- The people who made "The Incredible Hulk" television series changed Bruce Banner's name to David because Bruce was too gay of a name.
- Thor is covered in fur.
- Daredevil's costume is black and doesn't have horns.
- Punisher doesn't have his trademark skull.
If the real life people behind the Marvel media of the late '80s didn't give two shakes about accuracy, the people behind parallel universe Marvel sure don't. Just be glad I'm not going out of the Marvel Universe and adding Ripley and Sarah Connor to this sausage fest to equal out the gender ratio. But actually I don't have to, because parallel universe Marvel has two super heroines ready to assemble.
Did you know that David Bowie's wife Angela bought the rights for Black Widow and Daredevil in 1975, in the hopes of turning them into television's sexiest crime-fighting duo? She did. The series didn't fly in our universe, which makes sense after seeing those pictures. But the parallel universe Marvel? They loved it. They loved it enough to bring the character back fifteen years later. The other woman joining the fray is the muscle-bound beauty She-Hulk, played by Brigitte Nielsen. This six foot tall action star held her own against Arnold Schwarzenegger in "Red Sonja" and Sylvester Stallone in the bedroom, and in 1989 she did a few screen tests for She-Hulk. Judging by where her career ended up in our universe (quasi-seriously dating Flavor Flav on too many reality shows), parallel universe Nielsen is pretty psyched to have built a green dynasty for herself. It worked for Ferrigno.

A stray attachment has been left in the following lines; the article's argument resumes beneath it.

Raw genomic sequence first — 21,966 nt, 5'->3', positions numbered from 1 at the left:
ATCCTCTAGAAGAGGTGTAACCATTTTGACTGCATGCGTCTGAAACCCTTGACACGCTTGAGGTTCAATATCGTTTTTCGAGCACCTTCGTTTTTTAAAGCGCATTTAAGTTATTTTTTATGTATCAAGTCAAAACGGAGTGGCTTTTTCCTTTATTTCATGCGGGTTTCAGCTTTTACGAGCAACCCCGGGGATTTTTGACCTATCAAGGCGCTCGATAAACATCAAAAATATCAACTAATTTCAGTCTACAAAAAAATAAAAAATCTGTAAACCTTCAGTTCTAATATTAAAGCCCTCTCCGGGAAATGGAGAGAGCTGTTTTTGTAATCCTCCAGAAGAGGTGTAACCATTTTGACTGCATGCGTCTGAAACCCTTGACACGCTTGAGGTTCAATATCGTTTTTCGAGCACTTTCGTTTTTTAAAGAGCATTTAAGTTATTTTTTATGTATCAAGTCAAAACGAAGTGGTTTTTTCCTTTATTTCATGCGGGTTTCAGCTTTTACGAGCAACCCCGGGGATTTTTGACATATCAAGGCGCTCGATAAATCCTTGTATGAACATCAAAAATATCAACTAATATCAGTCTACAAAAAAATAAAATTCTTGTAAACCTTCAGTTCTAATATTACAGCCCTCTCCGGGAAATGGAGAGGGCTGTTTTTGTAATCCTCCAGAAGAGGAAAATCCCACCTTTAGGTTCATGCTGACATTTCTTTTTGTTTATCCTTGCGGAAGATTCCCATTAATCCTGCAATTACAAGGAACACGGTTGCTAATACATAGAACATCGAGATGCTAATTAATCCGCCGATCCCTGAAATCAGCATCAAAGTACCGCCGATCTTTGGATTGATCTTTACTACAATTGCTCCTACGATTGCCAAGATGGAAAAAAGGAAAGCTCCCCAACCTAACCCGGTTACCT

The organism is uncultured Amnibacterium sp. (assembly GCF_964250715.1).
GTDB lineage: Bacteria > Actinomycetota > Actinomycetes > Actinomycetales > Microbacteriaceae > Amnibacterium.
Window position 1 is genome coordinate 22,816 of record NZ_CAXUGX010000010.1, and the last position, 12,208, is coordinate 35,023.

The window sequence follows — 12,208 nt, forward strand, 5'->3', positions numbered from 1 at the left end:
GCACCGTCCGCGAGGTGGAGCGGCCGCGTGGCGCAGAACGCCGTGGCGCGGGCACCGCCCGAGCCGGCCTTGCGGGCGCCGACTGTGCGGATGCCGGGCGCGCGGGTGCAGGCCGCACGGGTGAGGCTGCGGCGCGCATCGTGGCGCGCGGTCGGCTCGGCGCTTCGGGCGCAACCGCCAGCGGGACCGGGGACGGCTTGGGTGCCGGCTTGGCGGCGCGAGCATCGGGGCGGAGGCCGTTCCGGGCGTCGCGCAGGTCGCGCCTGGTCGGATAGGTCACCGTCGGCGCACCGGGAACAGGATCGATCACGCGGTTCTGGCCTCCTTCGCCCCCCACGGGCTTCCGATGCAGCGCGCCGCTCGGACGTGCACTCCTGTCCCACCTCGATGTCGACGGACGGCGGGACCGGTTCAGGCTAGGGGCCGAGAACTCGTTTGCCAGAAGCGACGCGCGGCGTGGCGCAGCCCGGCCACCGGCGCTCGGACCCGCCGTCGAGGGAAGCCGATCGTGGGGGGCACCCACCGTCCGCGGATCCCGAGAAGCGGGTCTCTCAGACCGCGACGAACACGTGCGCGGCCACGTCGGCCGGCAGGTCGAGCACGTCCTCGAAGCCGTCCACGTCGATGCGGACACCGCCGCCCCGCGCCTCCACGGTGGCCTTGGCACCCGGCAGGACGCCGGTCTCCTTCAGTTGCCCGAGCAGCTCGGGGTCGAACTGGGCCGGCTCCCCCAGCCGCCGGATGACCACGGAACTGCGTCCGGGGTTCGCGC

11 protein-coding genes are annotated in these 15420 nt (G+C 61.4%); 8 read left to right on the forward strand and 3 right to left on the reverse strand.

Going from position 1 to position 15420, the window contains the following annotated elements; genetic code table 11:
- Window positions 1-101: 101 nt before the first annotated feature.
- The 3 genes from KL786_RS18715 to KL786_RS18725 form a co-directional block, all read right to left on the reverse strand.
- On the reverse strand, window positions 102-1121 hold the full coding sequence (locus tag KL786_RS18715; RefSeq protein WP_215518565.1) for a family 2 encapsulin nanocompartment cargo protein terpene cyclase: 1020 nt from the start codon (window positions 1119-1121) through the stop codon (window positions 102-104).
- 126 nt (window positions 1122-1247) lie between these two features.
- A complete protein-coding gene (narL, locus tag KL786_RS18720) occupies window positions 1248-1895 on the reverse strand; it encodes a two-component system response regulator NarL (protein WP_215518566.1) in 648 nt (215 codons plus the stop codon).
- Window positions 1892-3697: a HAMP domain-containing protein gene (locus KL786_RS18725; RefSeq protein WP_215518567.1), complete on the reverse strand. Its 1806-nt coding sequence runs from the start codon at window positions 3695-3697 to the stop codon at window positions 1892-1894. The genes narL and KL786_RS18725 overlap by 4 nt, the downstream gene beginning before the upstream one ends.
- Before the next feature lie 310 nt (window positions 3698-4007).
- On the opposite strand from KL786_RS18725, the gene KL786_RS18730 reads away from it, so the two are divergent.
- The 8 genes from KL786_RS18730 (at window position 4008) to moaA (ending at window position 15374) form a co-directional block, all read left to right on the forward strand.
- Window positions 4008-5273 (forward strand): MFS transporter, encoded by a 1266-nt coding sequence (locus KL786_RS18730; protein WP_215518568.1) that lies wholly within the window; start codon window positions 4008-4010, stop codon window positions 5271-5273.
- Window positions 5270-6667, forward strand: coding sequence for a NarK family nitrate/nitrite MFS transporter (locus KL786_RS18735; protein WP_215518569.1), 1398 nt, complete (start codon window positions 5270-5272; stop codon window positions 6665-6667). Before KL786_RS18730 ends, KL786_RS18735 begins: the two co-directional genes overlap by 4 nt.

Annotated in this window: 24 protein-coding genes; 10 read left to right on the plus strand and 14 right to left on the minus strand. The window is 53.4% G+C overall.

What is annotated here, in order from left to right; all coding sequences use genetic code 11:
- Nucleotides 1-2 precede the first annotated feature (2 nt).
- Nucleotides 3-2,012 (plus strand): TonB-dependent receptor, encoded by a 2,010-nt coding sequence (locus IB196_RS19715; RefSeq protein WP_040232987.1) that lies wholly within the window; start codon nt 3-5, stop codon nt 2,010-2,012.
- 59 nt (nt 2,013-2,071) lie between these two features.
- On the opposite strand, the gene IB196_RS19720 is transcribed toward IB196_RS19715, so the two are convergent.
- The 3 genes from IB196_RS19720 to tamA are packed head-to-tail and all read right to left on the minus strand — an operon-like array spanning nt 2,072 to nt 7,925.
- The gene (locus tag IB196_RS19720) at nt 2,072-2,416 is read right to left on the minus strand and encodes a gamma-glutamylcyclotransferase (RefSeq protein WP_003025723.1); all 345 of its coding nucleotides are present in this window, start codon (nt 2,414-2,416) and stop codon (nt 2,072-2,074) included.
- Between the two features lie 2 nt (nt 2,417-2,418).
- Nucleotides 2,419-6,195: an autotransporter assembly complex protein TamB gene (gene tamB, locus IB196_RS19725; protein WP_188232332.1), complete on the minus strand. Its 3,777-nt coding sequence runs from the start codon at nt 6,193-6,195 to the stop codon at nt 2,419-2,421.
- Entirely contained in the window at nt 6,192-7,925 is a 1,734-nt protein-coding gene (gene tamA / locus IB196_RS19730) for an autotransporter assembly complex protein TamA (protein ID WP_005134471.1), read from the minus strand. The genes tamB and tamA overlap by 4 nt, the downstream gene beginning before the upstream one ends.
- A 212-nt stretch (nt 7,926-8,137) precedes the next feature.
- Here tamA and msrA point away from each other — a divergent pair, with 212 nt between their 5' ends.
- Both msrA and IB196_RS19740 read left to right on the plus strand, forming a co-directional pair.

So with all of these heroes in place (Hulk! Thor! Daredevil! Punisher! Black Widow! She-Hulk!), parallel universe Marvel was ready to put the star-spangled cherry on their Americone Dream ice cream. "Captain America" starring Matt Salinger was released in a handful of theaters (none of them in America, ironically) in December 1990 and, much like last year's "Captain America: The First Avenger," it too would lead up to an "Avengers" movie.
Just like a friend who insists on making a bad decision even when everyone is telling them how bad a decision it is, parallel universe Marvel launched their blockbuster film, "The Avengers," in the summer of 1991, based on the strength of two successful-ish TV movies, two straight-to-video feature films, and two iffy screen tests. 1991's "The Avengers" is looking more and more like that tattoo your friend got on spring break while incredibly drunk and grasping at their fading college glory. Methinks parallel universe Marvel should have done what their counterparts in our universe did and just... let all of those failed attempts at franchises be forgotten. I mean, how could an "Avengers" movie compete against the likes of "Robin Hood: Prince of Thieves" and "Terminator 2: Judgment Day?"
Oh wait, I forgot to mention that 1991's "The Avengers" marked the debut of Iron Man, as played by superstar Tom Selleck. Having Thomas Magnum himself suiting up alongside the fan favorite Bixby/Ferrigno one-two-Hulk-punch (and all those other semi-recognizable faces) made 1991's "The Avengers" the biggest film of the year. Nay, the decade! Verily, "Avengers" mania swept the world!
Don't believe me? I mean, look at Tom Selleck's mustache. It's undeniable. I'm actually jealous that 1991's "The Avengers" gets that 'stache. What do we get? Joss Whedon. On second thought, our universe wins.